Heat escapes the home through various gaps, especially in aged homes. Blocking unnecessary gaps will help keep heat in the home in the winter and cold air in your living space during the summer. You can use caulking glue to seal open gaps that you find in open areas in the house and if you have an attic, pay extra attention to gaps on the top floor. Also seal gaps in the basement by looking carefully between the foundation and the wall closest to the floor. Also install weather-stripping around the doors and windows, which will keep drafts from coming into the house. You can find weather-stripping for under $10 and it will last more than 10 years, well worth the cost-savings you can get to keep heat or cool in the home.

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Be a smart shopper when it comes to fruit & vegetables

Buying completely organic is a tall order when you have a limited budget. Instead, try to prioritize the most important fruits and vegetables to buy organic, also known as the ‘dirty dozen’. The dirtiest vegetables and fruits have the highest levels of pesticides on them and buying organic will help you stay healthy. Examples of vegetables and fruits on the ‘dirty dozen’ are apples, grape, cucumbers, bell peppers, strawberries, and cherry tomatoes. On the other hand, the ‘clean fifteen’ list are the fruits and vegetables that are the safest to buy without going organic. Some of the cleanest produce includes onions, avocados, mangoes, and cabbage.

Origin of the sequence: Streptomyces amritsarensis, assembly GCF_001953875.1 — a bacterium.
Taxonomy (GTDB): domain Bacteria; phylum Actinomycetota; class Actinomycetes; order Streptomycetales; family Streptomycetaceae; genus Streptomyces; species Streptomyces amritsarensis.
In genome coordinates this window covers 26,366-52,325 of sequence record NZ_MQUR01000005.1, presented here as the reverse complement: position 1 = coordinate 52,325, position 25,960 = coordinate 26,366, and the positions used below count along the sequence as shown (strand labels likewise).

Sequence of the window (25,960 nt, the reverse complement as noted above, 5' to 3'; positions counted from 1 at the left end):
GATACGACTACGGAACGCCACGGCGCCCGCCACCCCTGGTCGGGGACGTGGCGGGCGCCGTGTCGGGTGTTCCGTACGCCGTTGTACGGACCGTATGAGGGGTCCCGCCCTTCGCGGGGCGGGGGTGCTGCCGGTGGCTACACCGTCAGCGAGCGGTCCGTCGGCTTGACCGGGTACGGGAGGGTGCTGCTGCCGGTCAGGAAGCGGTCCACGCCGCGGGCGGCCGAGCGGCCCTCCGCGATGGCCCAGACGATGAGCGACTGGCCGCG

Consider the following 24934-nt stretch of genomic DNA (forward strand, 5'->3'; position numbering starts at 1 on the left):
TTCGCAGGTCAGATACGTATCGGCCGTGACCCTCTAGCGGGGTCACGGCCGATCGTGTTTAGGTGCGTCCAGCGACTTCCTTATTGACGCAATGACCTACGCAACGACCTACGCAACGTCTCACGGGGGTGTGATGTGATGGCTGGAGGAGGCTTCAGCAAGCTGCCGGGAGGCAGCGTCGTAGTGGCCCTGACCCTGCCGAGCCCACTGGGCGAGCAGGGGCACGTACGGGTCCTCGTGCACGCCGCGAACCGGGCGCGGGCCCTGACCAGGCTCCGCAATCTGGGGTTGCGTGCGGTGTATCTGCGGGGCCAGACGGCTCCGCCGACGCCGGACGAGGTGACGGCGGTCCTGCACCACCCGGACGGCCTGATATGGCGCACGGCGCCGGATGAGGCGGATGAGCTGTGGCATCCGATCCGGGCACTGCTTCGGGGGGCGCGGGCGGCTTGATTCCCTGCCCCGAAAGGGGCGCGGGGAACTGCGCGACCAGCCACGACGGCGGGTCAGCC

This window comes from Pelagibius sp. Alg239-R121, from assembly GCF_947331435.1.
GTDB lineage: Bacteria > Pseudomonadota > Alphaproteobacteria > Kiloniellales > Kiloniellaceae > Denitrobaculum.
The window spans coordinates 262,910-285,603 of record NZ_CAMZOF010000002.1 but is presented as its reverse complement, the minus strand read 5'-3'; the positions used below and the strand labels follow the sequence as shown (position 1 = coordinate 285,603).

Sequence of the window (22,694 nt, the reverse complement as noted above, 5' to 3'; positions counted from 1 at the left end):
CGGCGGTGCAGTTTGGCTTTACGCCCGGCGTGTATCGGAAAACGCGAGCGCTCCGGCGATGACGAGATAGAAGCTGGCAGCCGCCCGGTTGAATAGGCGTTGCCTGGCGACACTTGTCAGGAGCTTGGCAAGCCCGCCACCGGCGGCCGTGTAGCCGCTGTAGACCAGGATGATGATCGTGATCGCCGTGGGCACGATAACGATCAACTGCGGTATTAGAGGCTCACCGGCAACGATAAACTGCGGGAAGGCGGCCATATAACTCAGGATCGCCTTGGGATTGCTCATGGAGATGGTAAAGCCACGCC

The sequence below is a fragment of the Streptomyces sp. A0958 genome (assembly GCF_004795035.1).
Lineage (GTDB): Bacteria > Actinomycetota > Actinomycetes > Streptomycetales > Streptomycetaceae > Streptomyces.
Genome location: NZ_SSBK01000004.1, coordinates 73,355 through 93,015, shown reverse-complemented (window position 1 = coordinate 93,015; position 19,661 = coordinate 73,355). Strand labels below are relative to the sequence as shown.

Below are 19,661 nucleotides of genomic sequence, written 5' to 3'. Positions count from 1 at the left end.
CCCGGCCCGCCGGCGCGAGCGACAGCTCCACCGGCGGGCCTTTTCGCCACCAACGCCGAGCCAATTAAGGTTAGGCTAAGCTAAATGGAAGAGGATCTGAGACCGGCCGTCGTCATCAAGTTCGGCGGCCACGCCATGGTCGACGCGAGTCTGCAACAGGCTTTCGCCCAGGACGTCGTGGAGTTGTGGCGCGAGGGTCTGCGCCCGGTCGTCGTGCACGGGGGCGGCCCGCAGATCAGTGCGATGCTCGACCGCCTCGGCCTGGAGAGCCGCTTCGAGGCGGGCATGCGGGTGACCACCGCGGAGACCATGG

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Keep the heat down

Simply keeping the heat down and wearing sweaters and slippers around the house will help save money, especially with Ontario increasing recent hydroelectricity costs. Installing a manual thermostat allows you to set the temperature instead of letting it run automatically throughout the day and wasting unnecessary heat. When you are at work during the day, remember to lower the thermostat prior to leaving the house if no one will be home for the day. Using a heater in particular rooms that you often use instead of warming the entire house will also waste less energy.